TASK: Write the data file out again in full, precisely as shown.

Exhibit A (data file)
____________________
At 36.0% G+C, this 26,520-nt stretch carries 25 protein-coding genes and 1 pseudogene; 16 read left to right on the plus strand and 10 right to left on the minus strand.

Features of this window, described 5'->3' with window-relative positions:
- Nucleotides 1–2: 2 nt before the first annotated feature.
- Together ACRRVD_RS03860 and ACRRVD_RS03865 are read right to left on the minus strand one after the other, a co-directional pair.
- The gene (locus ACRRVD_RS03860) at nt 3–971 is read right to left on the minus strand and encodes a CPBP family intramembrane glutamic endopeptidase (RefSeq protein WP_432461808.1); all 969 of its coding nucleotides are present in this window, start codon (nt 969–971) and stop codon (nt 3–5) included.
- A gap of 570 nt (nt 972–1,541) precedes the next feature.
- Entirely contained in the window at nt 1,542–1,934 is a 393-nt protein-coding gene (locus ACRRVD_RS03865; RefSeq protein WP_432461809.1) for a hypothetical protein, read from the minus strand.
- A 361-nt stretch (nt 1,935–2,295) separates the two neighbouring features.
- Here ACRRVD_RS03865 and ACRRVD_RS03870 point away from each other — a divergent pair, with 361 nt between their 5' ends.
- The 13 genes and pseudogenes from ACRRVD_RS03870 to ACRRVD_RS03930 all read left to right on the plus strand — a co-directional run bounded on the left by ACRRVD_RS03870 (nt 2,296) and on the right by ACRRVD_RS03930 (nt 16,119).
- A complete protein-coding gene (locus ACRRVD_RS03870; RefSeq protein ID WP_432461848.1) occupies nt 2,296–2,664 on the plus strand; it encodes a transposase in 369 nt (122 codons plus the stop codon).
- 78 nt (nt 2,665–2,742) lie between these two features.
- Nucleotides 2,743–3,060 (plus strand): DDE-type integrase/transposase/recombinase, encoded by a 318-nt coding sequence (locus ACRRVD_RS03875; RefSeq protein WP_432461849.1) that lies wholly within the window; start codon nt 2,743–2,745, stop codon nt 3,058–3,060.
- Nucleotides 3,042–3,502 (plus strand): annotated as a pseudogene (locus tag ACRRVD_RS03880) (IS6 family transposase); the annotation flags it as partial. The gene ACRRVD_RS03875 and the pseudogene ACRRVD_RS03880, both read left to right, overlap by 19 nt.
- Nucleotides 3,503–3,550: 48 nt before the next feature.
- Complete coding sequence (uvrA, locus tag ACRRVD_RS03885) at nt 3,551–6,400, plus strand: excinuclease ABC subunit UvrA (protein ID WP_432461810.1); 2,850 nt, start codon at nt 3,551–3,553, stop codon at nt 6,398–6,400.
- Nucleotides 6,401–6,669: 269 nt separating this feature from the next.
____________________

At 36.0% G+C, this 26,520-nt stretch carries 25 protein-coding genes and 1 pseudogene; 16 read left to right on the plus strand and 10 right to left on the minus strand.

Features of this window, described 5'->3' with window-relative positions:
- Nucleotides 1–2: 2 nt before the first annotated feature.
- Together ACRRVD_RS03860 and ACRRVD_RS03865 are read right to left on the minus strand one after the other, a co-directional pair.
- The gene (locus ACRRVD_RS03860) at nt 3–971 is read right to left on the minus strand and encodes a CPBP family intramembrane glutamic endopeptidase (RefSeq protein WP_432461808.1); all 969 of its coding nucleotides are present in this window, start codon (nt 969–971) and stop codon (nt 3–5) included.
- A gap of 570 nt (nt 972–1,541) precedes the next feature.
- Entirely contained in the window at nt 1,542–1,934 is a 393-nt protein-coding gene (locus ACRRVD_RS03865; RefSeq protein WP_432461809.1) for a hypothetical protein, read from the minus strand.
- A 361-nt stretch (nt 1,935–2,295) separates the two neighbouring features.
- Here ACRRVD_RS03865 and ACRRVD_RS03870 point away from each other — a divergent pair, with 361 nt between their 5' ends.
- The 13 genes and pseudogenes from ACRRVD_RS03870 to ACRRVD_RS03930 all read left to right on the plus strand — a co-directional run bounded on the left by ACRRVD_RS03870 (nt 2,296) and on the right by ACRRVD_RS03930 (nt 16,119).
- A complete protein-coding gene (locus ACRRVD_RS03870; RefSeq protein ID WP_432461848.1) occupies nt 2,296–2,664 on the plus strand; it encodes a transposase in 369 nt (122 codons plus the stop codon).
- 78 nt (nt 2,665–2,742) lie between these two features.
- Nucleotides 2,743–3,060 (plus strand): DDE-type integrase/transposase/recombinase, encoded by a 318-nt coding sequence (locus ACRRVD_RS03875; RefSeq protein WP_432461849.1) that lies wholly within the window; start codon nt 2,743–2,745, stop codon nt 3,058–3,060.
- Nucleotides 3,042–3,502 (plus strand): annotated as a pseudogene (locus tag ACRRVD_RS03880) (IS6 family transposase); the annotation flags it as partial. The gene ACRRVD_RS03875 and the pseudogene ACRRVD_RS03880, both read left to right, overlap by 19 nt.
- Nucleotides 3,503–3,550: 48 nt before the next feature.
- Complete coding sequence (uvrA, locus tag ACRRVD_RS03885) at nt 3,551–6,400, plus strand: excinuclease ABC subunit UvrA (protein ID WP_432461810.1); 2,850 nt, start codon at nt 3,551–3,553, stop codon at nt 6,398–6,400.
- Nucleotides 6,401–6,669: 269 nt separating this feature from the next.